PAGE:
Gitmo: Broken Minds, Broken Justice
The WaPo reports that Judge James Pohl has just severed Ramzi Bin al-Shibh from 9/11 trial, creating two 9/11 trials. He did so for two reasons: because he could not quickly resolve whether the FBI investigation into defense attorneys has compromised his representation, and because the court has not yet determined whether he is competent to stand trial.
Army Col. James L. Pohl said the court needs to resolve whether Binalshibh has the mental capacity to participate in a trial and whether he needs another lawyer because of a potential conflict of interest after theFBI questioned members of his defense team.
These issues “are not expected to be completed in the near term,” Pohl said in his order.
While both issues are emblematic of the clusterfuck that is Gitmo, I’m particularly struck by the uncertainty whether bin al-Shibh is competent.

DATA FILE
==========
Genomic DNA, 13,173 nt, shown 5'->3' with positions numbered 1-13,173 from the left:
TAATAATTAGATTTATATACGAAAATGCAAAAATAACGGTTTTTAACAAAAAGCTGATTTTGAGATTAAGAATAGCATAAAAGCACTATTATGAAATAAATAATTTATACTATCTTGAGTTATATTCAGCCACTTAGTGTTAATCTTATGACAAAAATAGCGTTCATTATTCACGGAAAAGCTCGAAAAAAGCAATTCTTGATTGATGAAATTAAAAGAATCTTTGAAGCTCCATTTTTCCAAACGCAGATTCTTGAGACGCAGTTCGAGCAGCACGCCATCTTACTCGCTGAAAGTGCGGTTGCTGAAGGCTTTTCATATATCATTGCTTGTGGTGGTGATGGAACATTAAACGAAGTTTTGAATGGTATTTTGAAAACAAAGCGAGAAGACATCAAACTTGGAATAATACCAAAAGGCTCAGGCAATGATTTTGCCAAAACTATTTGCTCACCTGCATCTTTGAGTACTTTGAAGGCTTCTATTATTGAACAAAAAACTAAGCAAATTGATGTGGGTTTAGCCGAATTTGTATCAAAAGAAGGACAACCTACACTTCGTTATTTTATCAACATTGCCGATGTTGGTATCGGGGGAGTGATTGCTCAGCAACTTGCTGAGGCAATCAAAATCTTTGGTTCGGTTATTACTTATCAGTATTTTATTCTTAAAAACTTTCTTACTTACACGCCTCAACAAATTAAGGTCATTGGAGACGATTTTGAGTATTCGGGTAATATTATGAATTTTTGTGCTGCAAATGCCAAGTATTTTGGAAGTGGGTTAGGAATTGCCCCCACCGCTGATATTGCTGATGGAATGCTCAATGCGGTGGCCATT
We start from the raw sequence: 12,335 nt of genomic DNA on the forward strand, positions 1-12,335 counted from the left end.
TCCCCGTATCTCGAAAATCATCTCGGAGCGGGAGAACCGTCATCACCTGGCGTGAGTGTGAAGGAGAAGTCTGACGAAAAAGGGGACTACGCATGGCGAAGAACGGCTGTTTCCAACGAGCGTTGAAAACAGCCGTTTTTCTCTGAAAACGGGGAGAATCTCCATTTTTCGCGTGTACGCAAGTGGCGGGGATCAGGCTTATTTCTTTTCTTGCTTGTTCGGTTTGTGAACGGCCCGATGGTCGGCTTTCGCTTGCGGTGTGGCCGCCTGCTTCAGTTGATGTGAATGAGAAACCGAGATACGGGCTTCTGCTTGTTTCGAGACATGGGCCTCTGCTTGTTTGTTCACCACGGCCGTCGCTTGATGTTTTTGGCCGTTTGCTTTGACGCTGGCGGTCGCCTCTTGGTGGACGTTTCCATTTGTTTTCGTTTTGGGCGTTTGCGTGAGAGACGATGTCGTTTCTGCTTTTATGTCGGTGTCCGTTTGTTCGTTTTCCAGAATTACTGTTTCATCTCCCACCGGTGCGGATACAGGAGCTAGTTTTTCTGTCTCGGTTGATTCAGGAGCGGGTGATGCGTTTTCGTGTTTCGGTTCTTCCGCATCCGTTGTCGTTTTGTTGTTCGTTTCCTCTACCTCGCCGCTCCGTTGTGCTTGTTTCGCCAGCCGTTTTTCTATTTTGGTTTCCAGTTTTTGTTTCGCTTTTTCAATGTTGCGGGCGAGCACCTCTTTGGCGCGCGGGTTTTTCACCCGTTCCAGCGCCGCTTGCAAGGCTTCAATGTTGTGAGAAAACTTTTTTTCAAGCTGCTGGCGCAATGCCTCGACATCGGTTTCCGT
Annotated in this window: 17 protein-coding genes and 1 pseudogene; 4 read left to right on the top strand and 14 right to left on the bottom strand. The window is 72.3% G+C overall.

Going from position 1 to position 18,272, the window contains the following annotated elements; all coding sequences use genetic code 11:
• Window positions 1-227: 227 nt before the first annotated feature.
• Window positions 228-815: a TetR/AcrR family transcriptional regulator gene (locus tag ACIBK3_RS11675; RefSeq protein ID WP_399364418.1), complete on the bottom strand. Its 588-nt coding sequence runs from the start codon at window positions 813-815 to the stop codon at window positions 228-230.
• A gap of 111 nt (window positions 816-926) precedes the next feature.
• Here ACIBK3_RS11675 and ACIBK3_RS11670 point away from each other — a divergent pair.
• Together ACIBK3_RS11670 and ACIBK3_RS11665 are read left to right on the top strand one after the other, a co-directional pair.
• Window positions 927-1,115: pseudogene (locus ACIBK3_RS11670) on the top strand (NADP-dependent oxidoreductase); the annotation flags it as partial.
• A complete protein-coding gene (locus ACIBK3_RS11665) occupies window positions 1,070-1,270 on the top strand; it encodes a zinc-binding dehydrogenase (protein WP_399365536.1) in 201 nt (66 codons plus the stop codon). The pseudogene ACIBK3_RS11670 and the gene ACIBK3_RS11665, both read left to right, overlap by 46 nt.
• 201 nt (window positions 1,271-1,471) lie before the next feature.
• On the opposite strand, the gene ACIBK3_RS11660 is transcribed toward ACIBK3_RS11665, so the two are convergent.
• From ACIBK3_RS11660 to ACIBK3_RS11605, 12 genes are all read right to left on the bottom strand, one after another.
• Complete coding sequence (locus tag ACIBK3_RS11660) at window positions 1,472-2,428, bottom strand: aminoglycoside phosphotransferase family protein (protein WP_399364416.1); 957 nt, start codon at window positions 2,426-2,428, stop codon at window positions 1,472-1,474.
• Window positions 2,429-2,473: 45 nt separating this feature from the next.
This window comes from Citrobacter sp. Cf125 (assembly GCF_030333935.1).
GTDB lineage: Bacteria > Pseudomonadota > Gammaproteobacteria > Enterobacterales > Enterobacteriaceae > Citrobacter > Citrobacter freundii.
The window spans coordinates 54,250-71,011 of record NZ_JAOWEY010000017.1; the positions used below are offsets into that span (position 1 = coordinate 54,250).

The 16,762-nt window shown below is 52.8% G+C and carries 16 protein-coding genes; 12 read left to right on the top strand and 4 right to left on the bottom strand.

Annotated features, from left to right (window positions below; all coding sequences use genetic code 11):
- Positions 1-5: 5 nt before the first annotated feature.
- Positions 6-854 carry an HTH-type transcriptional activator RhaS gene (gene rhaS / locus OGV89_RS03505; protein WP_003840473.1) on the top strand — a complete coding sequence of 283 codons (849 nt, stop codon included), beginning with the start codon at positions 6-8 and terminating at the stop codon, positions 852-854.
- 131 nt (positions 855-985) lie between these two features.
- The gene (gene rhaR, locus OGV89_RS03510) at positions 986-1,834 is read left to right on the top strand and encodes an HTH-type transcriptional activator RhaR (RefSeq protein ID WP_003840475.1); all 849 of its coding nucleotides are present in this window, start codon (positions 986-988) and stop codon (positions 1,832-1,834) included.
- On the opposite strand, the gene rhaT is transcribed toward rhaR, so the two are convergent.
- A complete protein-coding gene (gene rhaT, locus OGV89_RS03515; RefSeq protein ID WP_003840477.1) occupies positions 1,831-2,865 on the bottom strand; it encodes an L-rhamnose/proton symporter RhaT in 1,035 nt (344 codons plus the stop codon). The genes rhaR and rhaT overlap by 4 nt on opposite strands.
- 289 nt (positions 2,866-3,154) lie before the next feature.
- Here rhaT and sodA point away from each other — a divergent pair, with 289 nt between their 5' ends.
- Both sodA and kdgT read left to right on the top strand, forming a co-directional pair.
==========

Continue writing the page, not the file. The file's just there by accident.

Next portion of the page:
Earlier this year, prosecutors asked the judge to evaluate Binalshibh after he repeatedly interrupted court proceedings and had to be removed because he ignored warnings to stop the disruptions. However, neither the government nor Binalshibh’s lawyer argue that he is mentally incompetent.
“The judge’s decision today seems to indicate that the issue of competency is still open,” [bin al-Shibh lawyer James] Harrington said. “We have to clarify that with him.”
After all, the entire point of the torture program was to break these men. They succeeded in doing so with bin al-Shibh (that is confirmed by other sources). But now they can’t try him — it sounds like this severance is probably a tacit admission he can never stand trial, for a variety of reasons.
I would much prefer civilian justice, and have said so numerous times. But this Kangaroo Court in Gitmo has sure succeeded in demonstrating all the problems with the US counterterrorism approach.